INTRODUCTION:Chronic cough is often explained by diagnoses we see daily, but there are instances where our diagnostic modalities can lead us to diagnoses we have never considered.
CASE PRESENTATION:A 65 year old African American female presents with a chief complaint of chronic cough. Cough had been occurring chronically for approximately 15 years, but had recently worsened and was associated with clear mucous and occasional wheezing. The patient became short of breath upon walking approximately one city block or one flight of stairs and had two pillow orthopnea but no appreciable PND. Her symptoms were somewhat improved with albuterol. Her past medical history was positive for asthma and multiple aeroallergens. She had positive skin testing for mold, wheat, grass, trees, weeds, and dust mites. She received allergy injections through 1983-1984 with some relief. Her history was also positive for hypertension, GERD, and diabetes and a recent diagnosis of rheumatoid arthritis. A tuberculosis skin test, recently administered, was positive at 20 mm. She did not use tobacco or alcohol. Her medication list included salmeterol/fluticasone, esomeprazole, montelukast, and albuterol prn. Recently started were weekly methotrexate and prednisone 5 mg daily. Her physical exam was unremarkable.Inhaled corticosteroids and oral anti-histamines were initiated without a change in her symptomatology. Workup included pulmonary function tests which showed an FVC of 50% of predicted, FEV1/FVC ratio of 80%, and a TLC of 71%. She also had a mild decreased diffusing capacity. A CT of the sinuses was negative. An EGD showed mild erosive gastritis and her proton pump inhibitor was increased to BID without symptomatic change. An HRCT of the chest revealed diffuse bilateral pulmonary nodules ranging from two mm to one centimeter with upper lobe ground glass opacities. No hilar or mediastinal lymphadenopathy was observed. Bronchoscopy was negative. She was scheduled for lung biopsy with video assisted thoroscopic surgery.The differential diagnosis, prior to biopsy, included parenchymal lung diseases associated with rheumatoid arthritis, other forms of interstitial lung disease, reactivation of tuberculosis, atypical presentation of sarcoidosis, or disseminated cancer of unknown etiology. Following thorocoscopic lung biopsy, the initial pathology results of the nodules were consistent with a neuroendocrine tumor. When immunohistochemical stains were applied, the final diagnosis was multifocal carcinoid tumorlets, which was the likely etiology of the patient’s primary symptom of intractable coughing.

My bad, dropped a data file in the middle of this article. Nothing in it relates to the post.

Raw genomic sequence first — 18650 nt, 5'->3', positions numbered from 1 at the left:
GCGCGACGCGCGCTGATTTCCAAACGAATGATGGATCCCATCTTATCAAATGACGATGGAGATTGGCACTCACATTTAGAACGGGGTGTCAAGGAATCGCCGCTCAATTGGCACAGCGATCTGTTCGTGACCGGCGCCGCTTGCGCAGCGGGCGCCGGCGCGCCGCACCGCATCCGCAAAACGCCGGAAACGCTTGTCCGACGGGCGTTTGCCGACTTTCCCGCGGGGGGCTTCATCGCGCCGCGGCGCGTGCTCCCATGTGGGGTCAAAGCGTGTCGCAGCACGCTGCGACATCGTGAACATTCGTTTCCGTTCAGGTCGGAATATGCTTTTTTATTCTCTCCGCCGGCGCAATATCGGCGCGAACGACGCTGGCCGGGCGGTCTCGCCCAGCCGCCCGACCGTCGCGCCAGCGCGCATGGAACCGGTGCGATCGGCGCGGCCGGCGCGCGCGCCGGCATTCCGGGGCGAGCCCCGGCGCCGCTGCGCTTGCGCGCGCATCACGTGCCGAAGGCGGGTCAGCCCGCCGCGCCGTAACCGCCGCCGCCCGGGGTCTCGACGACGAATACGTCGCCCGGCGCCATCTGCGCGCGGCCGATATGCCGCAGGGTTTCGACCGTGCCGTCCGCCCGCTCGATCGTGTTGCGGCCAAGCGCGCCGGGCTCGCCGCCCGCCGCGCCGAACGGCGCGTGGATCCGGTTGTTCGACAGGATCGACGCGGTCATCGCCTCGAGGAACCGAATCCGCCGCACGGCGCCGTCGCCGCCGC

DISCUSSIONS:Carcinoid tumorlets are rare phenomenon and not well described in the literature. They are neuroendocrine tumors that occur predominantly in the gastrointestinal tract but can also be found in the bronchopulmonary system. They are more common in the bronchial tree, but as in our patient, can be seen in the lung parenchyma and interstitium as well. Average age of presentation is usually 45 to 65. The main symptoms are coughing and wheezing. These tumors secrete serotonin, but advancement to carcinoid syndrome is rare. Symptoms of this disease may respond well to octreotide therapy. Carcinoid tumorlets are typical carcinoid tumor cell type, rarely metastasize, and have an overall good prognosis with an average five year survival of 82%. Carcinoid tumorlets are rarely considered in the diagnosis of chronic cough and documentation of this phenomenon in the literature is extremely sparse. This diagnosis would be very difficult to make prior to lung biopsy and clouded by her multiple comorbidities, allergies, GERD, and asthma, which may all produce chronic cough syndrome.
CONCLUSION:The presentation of carcinoid tumorlets is an unusual diagnosis that can be seen in the presentation of a very common symptom.
DISCLOSURE:Stephen Kovacs, No Financial Disclosure Information; No Product/Research Disclosure Information